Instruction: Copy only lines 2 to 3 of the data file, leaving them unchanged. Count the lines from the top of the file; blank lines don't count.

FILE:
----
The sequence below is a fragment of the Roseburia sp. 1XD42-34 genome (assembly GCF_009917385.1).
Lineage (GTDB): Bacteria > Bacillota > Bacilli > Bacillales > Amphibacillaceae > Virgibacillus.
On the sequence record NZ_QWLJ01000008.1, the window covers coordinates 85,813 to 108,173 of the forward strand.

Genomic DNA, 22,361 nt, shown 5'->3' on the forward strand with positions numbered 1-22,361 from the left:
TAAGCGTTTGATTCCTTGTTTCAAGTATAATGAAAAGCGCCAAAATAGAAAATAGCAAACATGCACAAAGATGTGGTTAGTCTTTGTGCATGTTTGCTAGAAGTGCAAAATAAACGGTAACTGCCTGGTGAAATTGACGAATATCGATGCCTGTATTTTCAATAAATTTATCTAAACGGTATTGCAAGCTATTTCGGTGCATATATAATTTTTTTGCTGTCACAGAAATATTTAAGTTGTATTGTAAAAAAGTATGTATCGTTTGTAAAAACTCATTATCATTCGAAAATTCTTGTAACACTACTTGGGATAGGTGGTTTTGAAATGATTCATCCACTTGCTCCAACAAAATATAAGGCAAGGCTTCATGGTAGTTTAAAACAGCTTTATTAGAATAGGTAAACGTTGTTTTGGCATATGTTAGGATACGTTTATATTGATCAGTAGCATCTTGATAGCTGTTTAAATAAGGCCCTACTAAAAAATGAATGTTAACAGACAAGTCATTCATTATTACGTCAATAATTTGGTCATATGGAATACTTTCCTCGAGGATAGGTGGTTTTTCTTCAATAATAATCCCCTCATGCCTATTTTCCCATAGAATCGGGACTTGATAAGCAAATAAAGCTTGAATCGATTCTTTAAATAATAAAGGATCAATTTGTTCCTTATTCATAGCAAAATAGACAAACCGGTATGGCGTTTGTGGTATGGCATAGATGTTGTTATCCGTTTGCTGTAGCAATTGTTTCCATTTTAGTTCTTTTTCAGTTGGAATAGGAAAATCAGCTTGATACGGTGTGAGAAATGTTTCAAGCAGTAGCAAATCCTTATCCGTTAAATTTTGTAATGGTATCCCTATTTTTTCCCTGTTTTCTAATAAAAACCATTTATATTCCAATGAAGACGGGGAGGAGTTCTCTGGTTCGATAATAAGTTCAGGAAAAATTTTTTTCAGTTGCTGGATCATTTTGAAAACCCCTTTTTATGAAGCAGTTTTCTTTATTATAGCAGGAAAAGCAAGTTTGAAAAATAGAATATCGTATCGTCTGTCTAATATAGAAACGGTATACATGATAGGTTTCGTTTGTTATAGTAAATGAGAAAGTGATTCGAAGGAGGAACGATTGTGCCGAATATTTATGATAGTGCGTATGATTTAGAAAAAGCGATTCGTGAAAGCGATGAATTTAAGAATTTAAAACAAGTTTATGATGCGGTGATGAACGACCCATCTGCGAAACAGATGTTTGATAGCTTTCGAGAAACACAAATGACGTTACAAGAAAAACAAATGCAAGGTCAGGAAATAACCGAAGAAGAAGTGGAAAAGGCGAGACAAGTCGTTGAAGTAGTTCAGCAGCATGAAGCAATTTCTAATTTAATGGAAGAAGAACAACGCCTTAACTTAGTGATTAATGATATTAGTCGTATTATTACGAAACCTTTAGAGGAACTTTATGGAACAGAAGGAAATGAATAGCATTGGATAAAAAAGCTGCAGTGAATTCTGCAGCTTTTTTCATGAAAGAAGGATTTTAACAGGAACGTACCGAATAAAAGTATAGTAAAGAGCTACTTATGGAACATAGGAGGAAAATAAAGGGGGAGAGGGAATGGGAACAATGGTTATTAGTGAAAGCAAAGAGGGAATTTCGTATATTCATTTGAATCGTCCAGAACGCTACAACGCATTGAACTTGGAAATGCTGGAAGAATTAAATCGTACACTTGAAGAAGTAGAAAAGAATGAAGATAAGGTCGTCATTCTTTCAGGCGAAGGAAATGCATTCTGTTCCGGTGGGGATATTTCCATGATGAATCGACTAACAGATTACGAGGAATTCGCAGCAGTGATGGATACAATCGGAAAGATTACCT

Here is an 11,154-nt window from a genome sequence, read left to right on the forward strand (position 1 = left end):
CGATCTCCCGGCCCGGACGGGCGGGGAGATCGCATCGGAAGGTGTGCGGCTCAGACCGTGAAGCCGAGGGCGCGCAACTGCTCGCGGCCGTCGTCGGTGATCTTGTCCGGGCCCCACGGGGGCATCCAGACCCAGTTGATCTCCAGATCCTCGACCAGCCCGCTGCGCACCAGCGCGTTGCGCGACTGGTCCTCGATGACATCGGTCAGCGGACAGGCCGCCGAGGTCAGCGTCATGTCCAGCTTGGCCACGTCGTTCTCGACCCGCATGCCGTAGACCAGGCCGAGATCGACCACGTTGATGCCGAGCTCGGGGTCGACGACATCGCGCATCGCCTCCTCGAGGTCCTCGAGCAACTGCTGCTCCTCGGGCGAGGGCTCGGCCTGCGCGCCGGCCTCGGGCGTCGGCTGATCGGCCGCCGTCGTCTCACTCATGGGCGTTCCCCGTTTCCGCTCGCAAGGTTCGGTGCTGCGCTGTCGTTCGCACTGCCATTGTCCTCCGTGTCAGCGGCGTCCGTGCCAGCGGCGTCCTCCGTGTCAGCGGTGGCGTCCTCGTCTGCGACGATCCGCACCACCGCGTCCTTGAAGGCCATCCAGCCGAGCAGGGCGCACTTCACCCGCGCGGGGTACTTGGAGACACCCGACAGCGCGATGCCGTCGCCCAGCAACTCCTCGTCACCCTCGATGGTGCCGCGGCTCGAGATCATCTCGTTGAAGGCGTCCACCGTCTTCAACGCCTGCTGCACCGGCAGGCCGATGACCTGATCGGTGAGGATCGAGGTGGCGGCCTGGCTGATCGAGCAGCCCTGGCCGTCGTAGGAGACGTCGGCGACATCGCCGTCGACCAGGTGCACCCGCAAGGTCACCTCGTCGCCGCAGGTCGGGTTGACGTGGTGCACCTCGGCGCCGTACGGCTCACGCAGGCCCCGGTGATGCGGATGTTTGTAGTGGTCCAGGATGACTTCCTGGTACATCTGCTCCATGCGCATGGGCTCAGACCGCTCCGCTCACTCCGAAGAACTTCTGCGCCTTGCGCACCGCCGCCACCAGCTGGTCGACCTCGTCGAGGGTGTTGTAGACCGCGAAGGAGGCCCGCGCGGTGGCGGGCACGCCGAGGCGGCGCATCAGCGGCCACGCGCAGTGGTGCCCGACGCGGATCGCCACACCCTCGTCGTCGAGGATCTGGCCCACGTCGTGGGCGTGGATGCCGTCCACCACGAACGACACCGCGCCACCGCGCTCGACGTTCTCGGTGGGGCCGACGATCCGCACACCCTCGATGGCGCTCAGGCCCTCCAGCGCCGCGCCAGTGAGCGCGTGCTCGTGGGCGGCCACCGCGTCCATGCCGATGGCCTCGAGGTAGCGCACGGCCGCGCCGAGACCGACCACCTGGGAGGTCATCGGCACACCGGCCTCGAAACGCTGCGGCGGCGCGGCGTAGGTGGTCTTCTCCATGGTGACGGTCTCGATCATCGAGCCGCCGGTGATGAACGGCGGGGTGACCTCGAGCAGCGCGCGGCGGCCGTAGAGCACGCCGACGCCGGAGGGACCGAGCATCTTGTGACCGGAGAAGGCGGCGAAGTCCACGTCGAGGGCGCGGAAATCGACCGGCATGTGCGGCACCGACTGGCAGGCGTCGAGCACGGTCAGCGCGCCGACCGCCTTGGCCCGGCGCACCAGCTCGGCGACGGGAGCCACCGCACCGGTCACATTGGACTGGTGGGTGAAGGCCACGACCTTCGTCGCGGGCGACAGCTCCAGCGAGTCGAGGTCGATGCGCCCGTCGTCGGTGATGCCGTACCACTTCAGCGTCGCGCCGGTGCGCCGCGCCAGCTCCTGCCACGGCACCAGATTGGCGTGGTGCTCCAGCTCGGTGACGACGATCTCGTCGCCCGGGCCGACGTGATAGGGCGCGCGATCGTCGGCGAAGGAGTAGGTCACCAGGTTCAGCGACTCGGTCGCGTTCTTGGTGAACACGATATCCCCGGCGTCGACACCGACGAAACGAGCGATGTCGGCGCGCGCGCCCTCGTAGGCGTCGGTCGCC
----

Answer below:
Lineage (GTDB): Bacteria > Bacillota > Bacilli > Bacillales > Amphibacillaceae > Virgibacillus.
On the sequence record NZ_QWLJ01000008.1, the window covers coordinates 85,813 to 108,173 of the forward strand.